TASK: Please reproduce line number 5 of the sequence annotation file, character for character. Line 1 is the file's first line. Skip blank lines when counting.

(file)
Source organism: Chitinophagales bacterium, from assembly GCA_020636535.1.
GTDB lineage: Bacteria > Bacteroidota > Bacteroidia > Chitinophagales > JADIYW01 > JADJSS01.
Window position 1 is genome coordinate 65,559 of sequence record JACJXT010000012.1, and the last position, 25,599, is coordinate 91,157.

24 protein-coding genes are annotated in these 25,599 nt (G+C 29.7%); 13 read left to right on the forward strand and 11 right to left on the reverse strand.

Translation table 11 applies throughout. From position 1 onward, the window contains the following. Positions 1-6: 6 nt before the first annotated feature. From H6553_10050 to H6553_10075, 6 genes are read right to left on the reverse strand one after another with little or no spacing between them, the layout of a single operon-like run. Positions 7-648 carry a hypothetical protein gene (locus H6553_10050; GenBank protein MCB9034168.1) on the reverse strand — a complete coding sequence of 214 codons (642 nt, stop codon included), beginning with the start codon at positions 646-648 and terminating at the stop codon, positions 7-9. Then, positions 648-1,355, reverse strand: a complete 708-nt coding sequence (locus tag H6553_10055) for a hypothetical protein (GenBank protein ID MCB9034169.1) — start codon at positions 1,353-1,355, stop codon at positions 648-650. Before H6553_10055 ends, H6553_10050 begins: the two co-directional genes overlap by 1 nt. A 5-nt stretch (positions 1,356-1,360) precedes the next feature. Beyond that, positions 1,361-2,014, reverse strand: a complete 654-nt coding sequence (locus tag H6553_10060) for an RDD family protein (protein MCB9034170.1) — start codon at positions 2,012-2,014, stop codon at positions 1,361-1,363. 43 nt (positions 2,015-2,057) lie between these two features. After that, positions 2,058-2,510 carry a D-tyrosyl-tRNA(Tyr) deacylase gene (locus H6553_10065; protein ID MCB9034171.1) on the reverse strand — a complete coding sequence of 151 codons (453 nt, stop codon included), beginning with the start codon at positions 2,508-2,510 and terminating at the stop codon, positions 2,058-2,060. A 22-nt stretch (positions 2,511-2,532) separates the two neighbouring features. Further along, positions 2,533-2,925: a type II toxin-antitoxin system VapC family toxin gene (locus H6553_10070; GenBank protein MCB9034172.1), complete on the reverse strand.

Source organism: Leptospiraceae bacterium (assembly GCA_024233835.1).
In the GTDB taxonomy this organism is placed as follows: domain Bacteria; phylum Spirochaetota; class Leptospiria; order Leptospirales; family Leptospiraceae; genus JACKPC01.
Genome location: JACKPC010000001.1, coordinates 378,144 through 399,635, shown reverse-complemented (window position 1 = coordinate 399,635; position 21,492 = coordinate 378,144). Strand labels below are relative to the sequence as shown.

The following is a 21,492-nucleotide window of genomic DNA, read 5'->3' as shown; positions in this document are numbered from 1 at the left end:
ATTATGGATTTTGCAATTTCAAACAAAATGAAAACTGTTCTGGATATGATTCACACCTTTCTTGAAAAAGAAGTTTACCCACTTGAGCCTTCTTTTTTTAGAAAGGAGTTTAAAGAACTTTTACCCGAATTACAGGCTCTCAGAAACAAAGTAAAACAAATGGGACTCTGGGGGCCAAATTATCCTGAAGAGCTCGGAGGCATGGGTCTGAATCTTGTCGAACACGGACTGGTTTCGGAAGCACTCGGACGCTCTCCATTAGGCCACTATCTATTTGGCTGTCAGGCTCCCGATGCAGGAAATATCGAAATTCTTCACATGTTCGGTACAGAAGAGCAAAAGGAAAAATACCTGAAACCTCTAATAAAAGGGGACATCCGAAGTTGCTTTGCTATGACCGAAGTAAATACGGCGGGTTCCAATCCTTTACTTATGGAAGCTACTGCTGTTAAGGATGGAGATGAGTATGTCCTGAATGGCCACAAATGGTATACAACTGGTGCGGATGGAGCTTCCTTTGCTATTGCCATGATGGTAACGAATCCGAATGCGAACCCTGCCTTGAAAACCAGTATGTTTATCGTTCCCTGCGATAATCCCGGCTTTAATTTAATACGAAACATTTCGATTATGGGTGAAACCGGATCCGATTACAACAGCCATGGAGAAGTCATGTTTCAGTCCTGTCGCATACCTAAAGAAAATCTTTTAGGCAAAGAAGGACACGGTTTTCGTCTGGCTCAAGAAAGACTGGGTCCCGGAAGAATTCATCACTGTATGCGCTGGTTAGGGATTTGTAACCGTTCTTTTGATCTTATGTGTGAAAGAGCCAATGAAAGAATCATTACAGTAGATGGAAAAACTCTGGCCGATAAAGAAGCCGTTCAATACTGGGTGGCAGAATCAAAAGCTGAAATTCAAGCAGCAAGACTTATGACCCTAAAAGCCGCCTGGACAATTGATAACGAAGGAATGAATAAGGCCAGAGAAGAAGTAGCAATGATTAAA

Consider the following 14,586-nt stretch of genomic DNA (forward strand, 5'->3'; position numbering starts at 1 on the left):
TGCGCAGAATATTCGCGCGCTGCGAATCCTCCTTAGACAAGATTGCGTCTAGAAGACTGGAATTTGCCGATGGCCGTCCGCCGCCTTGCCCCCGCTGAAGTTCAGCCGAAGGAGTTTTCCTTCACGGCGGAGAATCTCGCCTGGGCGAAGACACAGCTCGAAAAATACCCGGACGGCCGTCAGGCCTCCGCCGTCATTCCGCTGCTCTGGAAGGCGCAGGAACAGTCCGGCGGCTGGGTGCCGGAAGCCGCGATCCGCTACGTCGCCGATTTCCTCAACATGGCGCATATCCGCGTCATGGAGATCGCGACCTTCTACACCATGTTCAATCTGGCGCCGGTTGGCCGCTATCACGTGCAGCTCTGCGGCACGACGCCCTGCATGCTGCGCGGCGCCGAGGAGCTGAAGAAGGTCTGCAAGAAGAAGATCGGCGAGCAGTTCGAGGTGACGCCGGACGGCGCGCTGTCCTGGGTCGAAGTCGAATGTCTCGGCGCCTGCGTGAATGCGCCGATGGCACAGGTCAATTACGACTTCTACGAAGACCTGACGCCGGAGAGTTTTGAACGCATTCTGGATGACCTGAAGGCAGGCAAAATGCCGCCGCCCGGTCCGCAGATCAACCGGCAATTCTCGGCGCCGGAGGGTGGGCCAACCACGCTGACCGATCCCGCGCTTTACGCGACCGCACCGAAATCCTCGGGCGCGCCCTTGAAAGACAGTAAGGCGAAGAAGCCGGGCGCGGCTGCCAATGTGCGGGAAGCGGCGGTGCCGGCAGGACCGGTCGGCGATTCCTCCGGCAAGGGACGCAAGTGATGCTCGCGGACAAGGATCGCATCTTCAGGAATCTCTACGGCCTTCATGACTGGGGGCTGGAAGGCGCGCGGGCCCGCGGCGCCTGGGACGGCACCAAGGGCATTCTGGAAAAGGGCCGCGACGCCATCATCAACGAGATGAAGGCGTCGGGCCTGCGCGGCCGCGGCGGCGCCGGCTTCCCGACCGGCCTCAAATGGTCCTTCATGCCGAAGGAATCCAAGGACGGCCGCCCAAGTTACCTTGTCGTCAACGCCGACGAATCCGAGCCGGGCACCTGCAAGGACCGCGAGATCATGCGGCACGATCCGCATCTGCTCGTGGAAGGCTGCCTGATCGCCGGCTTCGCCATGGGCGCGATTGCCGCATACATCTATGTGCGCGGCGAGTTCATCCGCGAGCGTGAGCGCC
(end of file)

Translation table 11 applies throughout. From position 1 onward, the window contains the following. Positions 1-6: 6 nt before the first annotated feature. From H6553_10050 to H6553_10075, 6 genes are read right to left on the reverse strand one after another with little or no spacing between them, the layout of a single operon-like run. Positions 7-648 carry a hypothetical protein gene (locus H6553_10050; GenBank protein MCB9034168.1) on the reverse strand — a complete coding sequence of 214 codons (642 nt, stop codon included), beginning with the start codon at positions 646-648 and terminating at the stop codon, positions 7-9. Then, positions 648-1,355, reverse strand: a complete 708-nt coding sequence (locus tag H6553_10055) for a hypothetical protein (GenBank protein ID MCB9034169.1) — start codon at positions 1,353-1,355, stop codon at positions 648-650. Before H6553_10055 ends, H6553_10050 begins: the two co-directional genes overlap by 1 nt. A 5-nt stretch (positions 1,356-1,360) precedes the next feature. Beyond that, positions 1,361-2,014, reverse strand: a complete 654-nt coding sequence (locus tag H6553_10060) for an RDD family protein (protein MCB9034170.1) — start codon at positions 2,012-2,014, stop codon at positions 1,361-1,363. 43 nt (positions 2,015-2,057) lie between these two features. After that, positions 2,058-2,510 carry a D-tyrosyl-tRNA(Tyr) deacylase gene (locus H6553_10065; protein ID MCB9034171.1) on the reverse strand — a complete coding sequence of 151 codons (453 nt, stop codon included), beginning with the start codon at positions 2,508-2,510 and terminating at the stop codon, positions 2,058-2,060. A 22-nt stretch (positions 2,511-2,532) separates the two neighbouring features. Further along, positions 2,533-2,925: a type II toxin-antitoxin system VapC family toxin gene (locus H6553_10070; GenBank protein MCB9034172.1), complete on the reverse strand.